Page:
University of Missouri
Home | People | Locations | Program index | Calendar | News | Publications
Continuing education Seminars Courses
mu extension > news > display story
MU news media
Linda GeistWriterUniversity of Missouri ExtensionPhone: 573-406-4933Email: GeistLi@missouri.edu
Published: Wednesday, Sept. 4, 2013
Lucille Salerno, 573-884-5927
COLUMBIA, Mo. – Students find no tests, no homework and no pressure when the Osher Lifelong Learning Institute kicks off its fall semester on Sept. 9.
Classes on subjects as varied as Einstein to bodice-ripping romance novels appeal to “seasoned adults,” which Lucille Salerno refers to as the “academy of the willing.”
Salerno is continuing education director of the University of Missouri Extension’s Osher program, which is designed to stimulate the minds of “the growing population of gray hairs.”
Salerno, a retired MU professor, and a staff of part-time employees and volunteers provide low-cost continued learning opportunities for the 50-plus crowds at the Stephens Lake Activity Center. Volunteers teach on thought-provoking subjects as varied as the students themselves, who revel in the joy of learning
There are practical subjects such as estate planning and conversational French and Spanish in addition to loftier topics such as the popular Potpourri of Critical Thinking, said assistant director Sonya Carney.
Students may sign up to learn about mahjong, a Chinese game that provides cognitive challenges, or participate in discussions after watching newly released movies at the Friday Film Festival. Music lovers will find classes on American musicians such as Scott Joplin, Duke Ellington and Ella Fitzgerald, and there is a cluster of writing and literary courses.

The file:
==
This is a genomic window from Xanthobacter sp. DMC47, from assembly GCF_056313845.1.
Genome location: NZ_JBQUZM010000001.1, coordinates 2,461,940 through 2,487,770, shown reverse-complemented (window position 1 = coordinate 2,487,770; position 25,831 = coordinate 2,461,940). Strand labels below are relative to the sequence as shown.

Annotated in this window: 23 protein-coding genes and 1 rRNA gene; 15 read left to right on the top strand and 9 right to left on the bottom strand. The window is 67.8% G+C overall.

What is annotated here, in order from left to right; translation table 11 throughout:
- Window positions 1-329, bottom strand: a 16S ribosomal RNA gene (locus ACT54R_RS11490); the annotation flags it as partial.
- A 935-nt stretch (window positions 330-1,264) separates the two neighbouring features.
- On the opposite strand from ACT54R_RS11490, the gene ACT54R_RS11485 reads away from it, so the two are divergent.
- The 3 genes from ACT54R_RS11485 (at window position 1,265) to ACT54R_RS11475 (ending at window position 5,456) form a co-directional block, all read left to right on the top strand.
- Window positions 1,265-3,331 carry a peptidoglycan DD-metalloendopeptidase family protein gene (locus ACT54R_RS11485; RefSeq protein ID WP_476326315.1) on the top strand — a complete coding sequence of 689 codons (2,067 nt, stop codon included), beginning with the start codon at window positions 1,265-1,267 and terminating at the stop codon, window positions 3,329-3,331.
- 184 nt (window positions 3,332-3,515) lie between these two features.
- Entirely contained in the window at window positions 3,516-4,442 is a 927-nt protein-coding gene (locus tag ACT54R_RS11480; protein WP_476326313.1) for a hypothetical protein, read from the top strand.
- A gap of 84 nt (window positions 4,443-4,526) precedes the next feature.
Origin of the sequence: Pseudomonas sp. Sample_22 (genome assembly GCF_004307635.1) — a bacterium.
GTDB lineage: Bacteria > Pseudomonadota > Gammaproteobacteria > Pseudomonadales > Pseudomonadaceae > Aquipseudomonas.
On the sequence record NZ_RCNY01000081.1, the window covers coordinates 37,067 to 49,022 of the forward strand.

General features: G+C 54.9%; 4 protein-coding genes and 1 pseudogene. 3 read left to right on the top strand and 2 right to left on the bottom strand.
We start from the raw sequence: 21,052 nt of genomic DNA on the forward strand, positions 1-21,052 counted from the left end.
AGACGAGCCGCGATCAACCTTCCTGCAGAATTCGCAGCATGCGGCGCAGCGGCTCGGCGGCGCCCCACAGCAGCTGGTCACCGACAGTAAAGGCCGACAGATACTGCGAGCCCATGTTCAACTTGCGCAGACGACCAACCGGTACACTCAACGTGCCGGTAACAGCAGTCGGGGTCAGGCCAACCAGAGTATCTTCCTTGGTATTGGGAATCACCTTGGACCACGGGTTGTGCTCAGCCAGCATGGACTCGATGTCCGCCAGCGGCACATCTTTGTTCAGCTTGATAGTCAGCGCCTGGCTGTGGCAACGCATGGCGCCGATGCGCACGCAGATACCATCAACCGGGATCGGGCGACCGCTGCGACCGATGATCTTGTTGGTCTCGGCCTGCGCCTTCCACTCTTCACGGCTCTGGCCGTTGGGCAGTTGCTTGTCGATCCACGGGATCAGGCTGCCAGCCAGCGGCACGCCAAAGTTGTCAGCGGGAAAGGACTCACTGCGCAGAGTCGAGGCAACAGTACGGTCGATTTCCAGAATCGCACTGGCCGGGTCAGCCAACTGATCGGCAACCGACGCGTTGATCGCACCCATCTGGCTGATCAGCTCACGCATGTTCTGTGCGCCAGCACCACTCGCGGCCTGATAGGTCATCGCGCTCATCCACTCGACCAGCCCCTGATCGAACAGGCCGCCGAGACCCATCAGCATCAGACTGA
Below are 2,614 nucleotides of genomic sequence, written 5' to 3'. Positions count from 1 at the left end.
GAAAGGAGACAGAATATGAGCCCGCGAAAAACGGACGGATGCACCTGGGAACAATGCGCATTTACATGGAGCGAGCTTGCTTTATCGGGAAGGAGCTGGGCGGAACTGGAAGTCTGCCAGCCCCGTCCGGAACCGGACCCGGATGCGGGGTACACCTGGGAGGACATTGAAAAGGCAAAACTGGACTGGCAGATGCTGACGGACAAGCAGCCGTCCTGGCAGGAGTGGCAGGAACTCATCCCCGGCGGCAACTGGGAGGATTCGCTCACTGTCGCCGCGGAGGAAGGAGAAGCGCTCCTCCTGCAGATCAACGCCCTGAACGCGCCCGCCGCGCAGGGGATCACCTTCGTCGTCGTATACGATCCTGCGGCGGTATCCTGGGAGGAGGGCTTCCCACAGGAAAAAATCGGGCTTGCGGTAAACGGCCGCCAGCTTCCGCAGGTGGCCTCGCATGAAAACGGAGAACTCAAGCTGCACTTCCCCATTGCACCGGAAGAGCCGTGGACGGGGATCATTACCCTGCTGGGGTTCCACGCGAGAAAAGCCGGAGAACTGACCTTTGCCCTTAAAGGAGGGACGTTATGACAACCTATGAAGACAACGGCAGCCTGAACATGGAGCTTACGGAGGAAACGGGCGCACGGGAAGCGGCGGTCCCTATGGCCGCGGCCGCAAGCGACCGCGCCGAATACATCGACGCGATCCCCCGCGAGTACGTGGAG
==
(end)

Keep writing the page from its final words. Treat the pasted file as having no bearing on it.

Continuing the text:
“I can always find something of interest,” said Bob Hibbs, who is a student, teacher, volunteer and advisory council member. Hibbs and employee Till Rosenberger provide computer assistance and training to those wanting to learn Internet skills.
Working and retired community professionals volunteer to teach the flexible classes. Most classes and events are held during the day because Osher’s building is provided by the city of Columbia and is used for other events during the evening.
While classes are geared to those 50 and older, all ages are welcome, said employee Sarah Ginter-Novinger, who first visited the center as an under-50 participant who wanted to brush up on her foreign language skills.
There are several changes in the works for the center. This year, students have the option of a $240 annual membership that allows them to take as many classes as they wish. The single-pay option continues to be available. Members also are eligible for a library card at MU libraries. “Osher is the best kept secret in Columbia and the annual membership is the best value in Columbia,” Hibbs said.
The program will move at the end of the year to a new activity center at the city’s Waters-Moss Wildlife Area off Old Highway 63 between Stadium Blvd. and Grindstone Parkway. The main administrative office will be in Whitten Hall on Hitt St., north of the Memorial Union on the MU campus.
Class information is available for download at extension.missouri.edu/learnforlife.
About the Bernard Osher Foundation
The foundation supports 117 lifelong learning programs on university and college campuses across the country. Non-credit educational programs for adults 50 and older are offered through a collaboration of volunteers and university connections.
The foundation, headquartered in San Francisco, was founded in 1977 by Bernard Osher, a business and community leader, to improve quality of life through support of higher education and the arts.
About | Jobs | Extension councils |
For faculty and staff | For researchers | Giving | Ask an expert | Contact
to 2015 Curators of the University
of Missouri, all rights reserved, DMCA
and other copyright information
University of Missouri Extension is an equal opportunity/ADA institution.
University of Missouri Extension
to 2015 Curators of the University of Missouri, all rights reserved